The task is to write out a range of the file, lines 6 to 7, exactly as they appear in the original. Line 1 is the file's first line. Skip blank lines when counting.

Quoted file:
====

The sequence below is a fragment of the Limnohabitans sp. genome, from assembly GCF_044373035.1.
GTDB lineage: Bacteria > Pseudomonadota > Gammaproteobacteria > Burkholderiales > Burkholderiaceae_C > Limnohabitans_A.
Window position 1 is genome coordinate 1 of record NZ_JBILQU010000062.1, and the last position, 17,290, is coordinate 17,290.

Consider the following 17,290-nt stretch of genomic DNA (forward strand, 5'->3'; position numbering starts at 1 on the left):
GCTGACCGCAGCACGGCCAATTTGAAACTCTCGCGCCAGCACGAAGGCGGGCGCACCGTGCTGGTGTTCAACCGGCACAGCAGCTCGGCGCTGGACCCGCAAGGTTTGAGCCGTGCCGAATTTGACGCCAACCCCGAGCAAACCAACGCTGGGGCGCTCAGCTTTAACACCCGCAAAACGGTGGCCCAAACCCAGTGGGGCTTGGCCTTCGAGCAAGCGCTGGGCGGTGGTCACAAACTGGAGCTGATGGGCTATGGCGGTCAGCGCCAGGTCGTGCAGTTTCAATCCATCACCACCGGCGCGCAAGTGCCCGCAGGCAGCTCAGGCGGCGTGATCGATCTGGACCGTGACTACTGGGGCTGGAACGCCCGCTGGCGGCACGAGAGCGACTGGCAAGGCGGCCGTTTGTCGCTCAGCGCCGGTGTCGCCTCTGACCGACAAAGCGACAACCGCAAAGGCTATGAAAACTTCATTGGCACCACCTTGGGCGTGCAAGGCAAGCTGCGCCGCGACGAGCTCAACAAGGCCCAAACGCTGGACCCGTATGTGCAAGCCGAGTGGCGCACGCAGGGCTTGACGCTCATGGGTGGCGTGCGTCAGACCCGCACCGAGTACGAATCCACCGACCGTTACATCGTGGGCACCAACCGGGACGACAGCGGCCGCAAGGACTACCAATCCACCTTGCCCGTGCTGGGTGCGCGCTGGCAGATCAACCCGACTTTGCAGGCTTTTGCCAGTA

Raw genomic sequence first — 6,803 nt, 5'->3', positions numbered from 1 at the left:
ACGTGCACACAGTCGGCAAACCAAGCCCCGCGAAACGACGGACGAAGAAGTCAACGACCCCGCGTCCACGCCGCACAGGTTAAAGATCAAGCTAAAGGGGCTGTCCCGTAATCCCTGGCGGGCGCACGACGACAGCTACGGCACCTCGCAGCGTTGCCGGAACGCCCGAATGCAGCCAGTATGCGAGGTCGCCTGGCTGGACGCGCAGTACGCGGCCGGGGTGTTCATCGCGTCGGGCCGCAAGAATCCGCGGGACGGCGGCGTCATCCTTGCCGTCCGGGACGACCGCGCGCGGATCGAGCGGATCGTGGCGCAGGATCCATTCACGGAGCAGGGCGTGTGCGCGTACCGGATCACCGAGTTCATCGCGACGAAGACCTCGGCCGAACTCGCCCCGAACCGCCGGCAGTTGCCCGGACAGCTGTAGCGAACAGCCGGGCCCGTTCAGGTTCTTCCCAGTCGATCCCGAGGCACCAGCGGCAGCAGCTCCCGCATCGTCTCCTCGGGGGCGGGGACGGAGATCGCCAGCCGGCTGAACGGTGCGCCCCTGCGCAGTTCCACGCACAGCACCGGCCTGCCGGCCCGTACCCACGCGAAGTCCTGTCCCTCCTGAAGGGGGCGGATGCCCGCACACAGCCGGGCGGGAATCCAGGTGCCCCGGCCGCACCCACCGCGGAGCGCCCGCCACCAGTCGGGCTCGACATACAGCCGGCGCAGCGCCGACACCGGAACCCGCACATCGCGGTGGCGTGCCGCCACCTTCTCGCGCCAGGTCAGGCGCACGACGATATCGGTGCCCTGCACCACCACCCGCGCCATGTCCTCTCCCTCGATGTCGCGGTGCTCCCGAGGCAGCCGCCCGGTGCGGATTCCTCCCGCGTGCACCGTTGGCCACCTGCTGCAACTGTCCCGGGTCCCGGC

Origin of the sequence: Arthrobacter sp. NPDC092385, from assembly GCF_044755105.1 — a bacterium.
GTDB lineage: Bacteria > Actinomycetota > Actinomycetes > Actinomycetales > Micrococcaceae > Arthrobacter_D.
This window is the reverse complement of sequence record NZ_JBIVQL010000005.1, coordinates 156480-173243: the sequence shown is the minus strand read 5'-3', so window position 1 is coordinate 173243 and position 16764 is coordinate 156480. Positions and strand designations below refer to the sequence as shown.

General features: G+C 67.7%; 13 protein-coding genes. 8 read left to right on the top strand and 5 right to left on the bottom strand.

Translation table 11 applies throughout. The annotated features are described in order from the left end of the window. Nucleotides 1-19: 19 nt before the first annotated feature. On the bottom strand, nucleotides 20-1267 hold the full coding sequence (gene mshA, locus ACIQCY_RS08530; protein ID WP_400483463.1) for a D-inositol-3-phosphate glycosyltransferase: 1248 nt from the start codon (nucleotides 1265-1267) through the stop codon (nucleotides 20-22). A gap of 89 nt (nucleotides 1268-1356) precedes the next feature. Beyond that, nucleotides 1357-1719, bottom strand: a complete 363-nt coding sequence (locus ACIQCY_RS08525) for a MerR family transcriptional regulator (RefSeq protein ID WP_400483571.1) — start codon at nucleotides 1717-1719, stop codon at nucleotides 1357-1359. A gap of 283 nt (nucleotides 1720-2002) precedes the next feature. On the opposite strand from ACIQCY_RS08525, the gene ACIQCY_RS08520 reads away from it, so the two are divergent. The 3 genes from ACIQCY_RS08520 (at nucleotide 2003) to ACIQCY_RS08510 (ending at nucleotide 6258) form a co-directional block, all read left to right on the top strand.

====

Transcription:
Raw genomic sequence first — 6,803 nt, 5'->3', positions numbered from 1 at the left:
ACGTGCACACAGTCGGCAAACCAAGCCCCGCGAAACGACGGACGAAGAAGTCAACGACCCCGCGTCCACGCCGCACAGGTTAAAGATCAAGCTAAAGGGGCTGTCCCGTAATCCCTGGCGGGCGCACGACGACAGCTACGGCACCTCGCAGCGTTGCCGGAACGCCCGAATGCAGCCAGTATGCGAGGTCGCCTGGCTGGACGCGCAGTACGCGGCCGGGGTGTTCATCGCGTCGGGCCGCAAGAATCCGCGGGACGGCGGCGTCATCCTTGCCGTCCGGGACGACCGCGCGCGGATCGAGCGGATCGTGGCGCAGGATCCATTCACGGAGCAGGGCGTGTGCGCGTACCGGATCACCGAGTTCATCGCGACGAAGACCTCGGCCGAACTCGCCCCGAACCGCCGGCAGTTGCCCGGACAGCTGTAGCGAACAGCCGGGCCCGTTCAGGTTCTTCCCAGTCGATCCCGAGGCACCAGCGGCAGCAGCTCCCGCATCGTCTCCTCGGGGGCGGGGACGGAGATCGCCAGCCGGCTGAACGGTGCGCCCCTGCGCAGTTCCACGCACAGCACCGGCCTGCCGGCCCGTACCCACGCGAAGTCCTGTCCCTCCTGAAGGGGGCGGATGCCCGCACACAGCCGGGCGGGAATCCAGGTGCCCCGGCCGCACCCACCGCGGAGCGCCCGCCACCAGTCGGGCTCGACATACAGCCGGCGCAGCGCCGACACCGGAACCCGCACATCGCGGTGGCGTGCCGCCACCTTCTCGCGCCAGGTCAGGCGCACGACGATATCGGTGCCCTGCACCACCACCCGCGCCATGTCCTCTCCCTCGATGTCGCGGTGCTCCCGAGGCAGCCGCCCGGTGCGGATTCCTCCCGCGTGCACCGTTGGCCACCTGCTGCAACTGTCCCGGGTCCCGGC